Boston 1775: All should be ready to yield Assistance to Rhode Island
J.L.Bell 23 May 2022
We can see the logic of the London government’s decision to try people suspected of attacking H.M.S. Gaspee on 10 June 1772 in Britain, not Rhode Island.
For one thing, the colony hadn’t convicted anyone for the similar torching of the Customs ship Liberty in 1769. Or for earlier assaults on government vessels.
For another, a couple of the men accused of helping to storm the Gaspee were county sheriffs, and others were highly influential merchants and office-holders. The Crown controlled none of the branches of the Rhode Island government.
But by deciding on that plan, to be backed up by the army and navy, secretary of state Dartmouth gave Rhode Island’s Whigs a threat they used to rally other colonial leaders to their cause. Read more…

Ben Franklin’s World: Freemasonry in Early America
Mark Tabbert, the Director of Archives and Exhibits at the George Washington Masonic National Memorial Association and the author of Almanac of American Freemasonry and A Deserving Brother: George Washington and Freemasonry, joins us so we can investigate and better understand Freemasonry and its role in Early America.
During our investigation, Mark reveals the origins of Freemasonry and its activities; How Freemasonry made its way to North America and became an American institution; And details about Freemasonry’s role in the American Revolution and in the formation of the new United States. Listen in…

Sharp Family Reunion — A Big Gathering, 1920
Submitted by Barb Pearson UE
On the 18th day of May, A D. 1783, the United Empire Loyalists landed at Parr Town, now the City of Saint John NB. Among these Loyalists were Samuel Sharp and his son Robert Sharp from Staten Island, New York. On their arrival they went up the Long Reach on the St. John River, where they lived a short time, afterwards removing to the Millstream, where they settled on the old Sharp farm near the school house.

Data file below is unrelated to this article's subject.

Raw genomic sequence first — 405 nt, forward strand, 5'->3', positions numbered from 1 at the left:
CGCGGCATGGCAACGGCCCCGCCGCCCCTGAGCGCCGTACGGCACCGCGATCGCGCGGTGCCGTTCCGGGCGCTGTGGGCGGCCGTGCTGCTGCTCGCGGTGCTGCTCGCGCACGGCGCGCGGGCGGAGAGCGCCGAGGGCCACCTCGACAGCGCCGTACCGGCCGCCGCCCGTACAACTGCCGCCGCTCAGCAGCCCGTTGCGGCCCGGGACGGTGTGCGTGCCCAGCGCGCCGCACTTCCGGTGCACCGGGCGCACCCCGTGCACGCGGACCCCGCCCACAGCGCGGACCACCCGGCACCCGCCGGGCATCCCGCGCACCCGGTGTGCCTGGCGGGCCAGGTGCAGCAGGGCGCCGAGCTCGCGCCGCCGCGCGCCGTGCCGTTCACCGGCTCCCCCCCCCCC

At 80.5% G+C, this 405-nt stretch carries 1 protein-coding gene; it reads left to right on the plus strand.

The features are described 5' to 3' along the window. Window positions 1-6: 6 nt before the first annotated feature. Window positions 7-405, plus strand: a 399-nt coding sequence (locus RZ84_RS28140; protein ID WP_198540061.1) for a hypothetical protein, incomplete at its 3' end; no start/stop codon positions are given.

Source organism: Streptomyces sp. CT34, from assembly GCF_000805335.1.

On Tuesday, August 3rd 1920, nearly one hundred of these descendants met at the residence of George Snider Sharp at Lower Millstream, in the house where his grandfather lived his life. Those present were reminded of the age of the buildings and of its surroundings. When this house was built by Samuel Sharp, there were no roads to get to it, only a bridle path, and bears were so thick and plentiful that Mrs. Sharp would put fires around the house to scare them away when her husband was away from home. The old well they then used is still in good repair. The old loom house still exists as does the old loom. Other old relics are seen here. At the Reunion.

‘How We Got Here Genealogy’ Interview with Brian McConnell UE
On Saturday 21 May 2022 I enjoyed doing a presentation and answering questions on the first Live YouTube episode of ‘How We Got Here Genealogy‘ as a Guest of Brian Nash discussing my recent book “The United Empire Loyalists & You”.
The book answers three questions:

  • Why do the United Empire Loyalists matter?
  • What does the United Empire Loyalists Association of Canada do?
  • How do you obtain a Certificate of Loyalist Descent, also known as a ‘UE” Certificate.

There is also information on over 100 proven UE Loyalists from the Maritimes of Canada. The book is available on Amazon in kindle, paperback, and hardcover format. It is free with kindle unlimited. See:
A recording of my presentation can now be viewed at
I hope you find this of interest.
Brian McConnell, UE, President, NS Branch, UELAC

The loss of HMS Royal George 1782 – Not in Battle
The disaster that overcame the first-rate ship of the line HMS Royal George in 1782, while anchored in calm water in sight of shore, was to have as strong an impact on the contemporary public mind as the loss of the RMS Titanic was to have one hundred and thirty years later. The tragedy was all the more terrible for the fact that it would have been avoidable if the simplest of precautions had been taken – and without them over 900 men and women were to die. Read more…

UELAC Scholarship Endowment Fund Challenge 2022
Branches and individual members across Canada are asking if there is a UELAC 2022 Scholarship Endowment Fund Challenge this year as we begin to get things back to pre-pandemic ways. The Challenge continues because donations to the fund are always needed and appreciated.
Donate Now in support of the UELAC Loyalist Scholarship Endowment Fund.